Points by Ben Simmons during Game 3 victory over Nets

Johnson trying to make history

Posted by Eric Fisher On September 17

Defending champion Jimmie Johnson is shooting for his eighth overall NASCAR title, but he is almost an afterthought as the 10-race playoffs begin.

The focus seems to be on points leader Martin Truex Jr., Kyle Larson and Kyle Busch, not on the seven-time champion, who is tied with Richard Petty and Dale Earnhardt for the most career NASCAR championships.

Why is Johnson being overlooked? Johnson ranks fifth in points and has three wins this season; however, since winning at Dover on June 4, Johnson has only finished in the Top 10 twice – and both of them were 10th-place finishes. Even though he hasn’t had a good summer, it would be foolish to count out Johnson when evaluating the playoff contenders.

There are 16 drivers in the playoff field. Although the championship battle is no longer referred to as The Chase, it remains a 10-race competition, with four drivers eliminated after every third race. The first segment, which starts with the Tale of the Turtles 400 on Sunday (3 p.m.), ends at Dover on Oct. 1 with the Apache Warrior 400 presented by Lucas Oil.

Let’s evaluate the championship chances of the 16-driver playoff field. By the way, I correctly predicted 14 of the 16 drivers who would qualify for the playoffs, with my mistakes being not including Kasey Kahne and Ricky Stenhouse Jr. instead of Dale Earnhardt Jr. and Joey Logano, whose absence is shocking.


Ryan Blaney, Ricky Stenhouse Jr. and Jamie McMurray. Stenhouse broke through with two victories this year, but both were at restrictor-plate tracks. The only restrictor-plate race in the playoffs is the Alabama 500 at Talladega on Oct. 15, but Stenhouse has to make it through the first stage in order to get there. Blaney is the preseason playoff pick that gave me the most pride. He’s capable of making some noise in the playoffs, but I don’t see Wood Brothers Racing truly being a championship contender against the larger, more established teams. McMurray is in the playoffs for the third straight year, but he hasn’t demonstrated that he can do much once he qualifies.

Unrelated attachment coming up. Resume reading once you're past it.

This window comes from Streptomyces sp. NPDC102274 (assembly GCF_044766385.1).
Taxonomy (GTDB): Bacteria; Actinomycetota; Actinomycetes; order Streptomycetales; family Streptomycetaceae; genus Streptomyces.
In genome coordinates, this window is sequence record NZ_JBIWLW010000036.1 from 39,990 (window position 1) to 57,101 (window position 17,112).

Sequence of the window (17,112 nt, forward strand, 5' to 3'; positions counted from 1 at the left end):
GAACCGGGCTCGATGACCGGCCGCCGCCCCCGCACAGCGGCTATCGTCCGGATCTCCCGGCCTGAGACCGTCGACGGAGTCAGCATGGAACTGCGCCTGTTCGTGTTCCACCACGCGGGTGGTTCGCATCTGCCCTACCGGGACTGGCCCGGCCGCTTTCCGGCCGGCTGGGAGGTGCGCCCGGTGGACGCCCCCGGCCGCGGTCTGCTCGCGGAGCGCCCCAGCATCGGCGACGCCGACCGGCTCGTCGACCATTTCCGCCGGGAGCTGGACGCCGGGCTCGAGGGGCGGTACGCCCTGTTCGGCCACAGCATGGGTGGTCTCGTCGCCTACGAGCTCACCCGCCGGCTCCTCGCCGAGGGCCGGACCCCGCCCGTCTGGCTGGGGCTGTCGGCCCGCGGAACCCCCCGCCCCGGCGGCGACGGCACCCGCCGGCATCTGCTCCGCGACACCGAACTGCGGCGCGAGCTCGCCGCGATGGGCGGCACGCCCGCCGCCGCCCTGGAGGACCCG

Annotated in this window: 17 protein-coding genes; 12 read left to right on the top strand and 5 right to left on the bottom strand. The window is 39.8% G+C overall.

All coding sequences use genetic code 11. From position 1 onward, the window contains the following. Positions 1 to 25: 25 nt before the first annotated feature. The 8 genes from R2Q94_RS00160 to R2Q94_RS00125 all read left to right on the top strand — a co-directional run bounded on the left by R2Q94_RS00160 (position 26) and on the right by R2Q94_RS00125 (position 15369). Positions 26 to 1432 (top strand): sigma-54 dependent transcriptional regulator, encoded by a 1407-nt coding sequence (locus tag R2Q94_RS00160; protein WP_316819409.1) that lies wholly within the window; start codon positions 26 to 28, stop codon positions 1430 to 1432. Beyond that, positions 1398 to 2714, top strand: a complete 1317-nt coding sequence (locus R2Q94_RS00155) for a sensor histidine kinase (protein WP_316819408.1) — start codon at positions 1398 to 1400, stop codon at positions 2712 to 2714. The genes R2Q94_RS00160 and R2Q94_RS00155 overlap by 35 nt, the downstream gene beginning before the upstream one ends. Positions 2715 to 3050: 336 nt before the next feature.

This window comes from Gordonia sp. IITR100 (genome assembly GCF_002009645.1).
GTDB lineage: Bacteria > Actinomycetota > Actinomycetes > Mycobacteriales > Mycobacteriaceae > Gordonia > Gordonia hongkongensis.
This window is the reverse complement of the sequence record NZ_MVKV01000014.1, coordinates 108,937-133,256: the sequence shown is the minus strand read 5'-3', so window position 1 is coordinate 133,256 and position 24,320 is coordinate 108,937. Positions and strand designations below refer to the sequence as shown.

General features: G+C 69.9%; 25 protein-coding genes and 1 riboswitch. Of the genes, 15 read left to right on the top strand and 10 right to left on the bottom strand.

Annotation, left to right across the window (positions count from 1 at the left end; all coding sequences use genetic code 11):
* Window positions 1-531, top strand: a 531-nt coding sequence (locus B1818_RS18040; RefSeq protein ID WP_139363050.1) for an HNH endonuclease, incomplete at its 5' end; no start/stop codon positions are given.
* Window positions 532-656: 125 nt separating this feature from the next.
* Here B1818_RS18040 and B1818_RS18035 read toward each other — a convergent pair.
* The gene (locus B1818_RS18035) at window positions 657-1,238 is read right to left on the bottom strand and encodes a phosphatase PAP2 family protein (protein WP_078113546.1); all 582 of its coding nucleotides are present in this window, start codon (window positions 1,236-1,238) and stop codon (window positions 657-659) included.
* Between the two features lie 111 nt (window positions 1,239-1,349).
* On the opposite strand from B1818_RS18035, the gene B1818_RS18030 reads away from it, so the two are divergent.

Matt Kenseth, Kasey Kahne, Austin Dillon. It’s only out of respect that Kenseth, a former NASCAR champion, wasn’t included in the “no chance” category. He hasn’t won a race this year. Kahne is only in the playoff field because he won a race. His average finish this season 20.3. Kahne, who still doesn’t have a ride for next season, could drive very aggressively as he attempts to prove his worth. Dillon has a bright future, but his average finish this year (19.5) is only slightly better than Kahne’s.


Experience is the only reason that Ryan Newman and Kurt Busch aren’t included in the “extreme long shots” category. Unlike Kenseth and McMurray, Newman and Busch both won races this season. Both Newman and Busch have also been driving fairly well during the final stretch before the playoffs.


Chase Elliott didn’t win a race this year, but, with 14 Top 10 finishes and six in the Top 5, Elliott could be on the verge of breaking through into the upper echelon. He finished 10th overall despite not winning a race. A trip or two to Victory Lane could put him in the championship picture. Chicago and Dover, site of two of the first three playoff races, have been good tracks for Elliott during his short career.


Truex, Johnson, Kyle Busch, Kyle Larson, Brad Keselowski, Kevin Harvick, Denny Hamlin. I have expanded the top contenders list from six in 2016 to seven this year. Truex is the points leader, entering the playoffs with a 20-point advantage on Kyle Larson. How can the top two drivers be left out of the top contenders category? Keselowski, Johnson (twice), Harvick and Busch have combined to win the last five championships, so it is wise to include them in this category. Hamlin won at New Hampshire, the second race in the first playoff stage, and won at Darlington during Labor Day Weekend, completing a stretch in which only finished outside the top four twice in eight races.

How will they finish after the 10-race playoffs?

5. Johnson

4. Larson

3. Hamlin

2. Truex

1. Kyle Busch, who didn’t pick up his first victory until July 30 at Pocono, wins his second NASCAR championship in three years.

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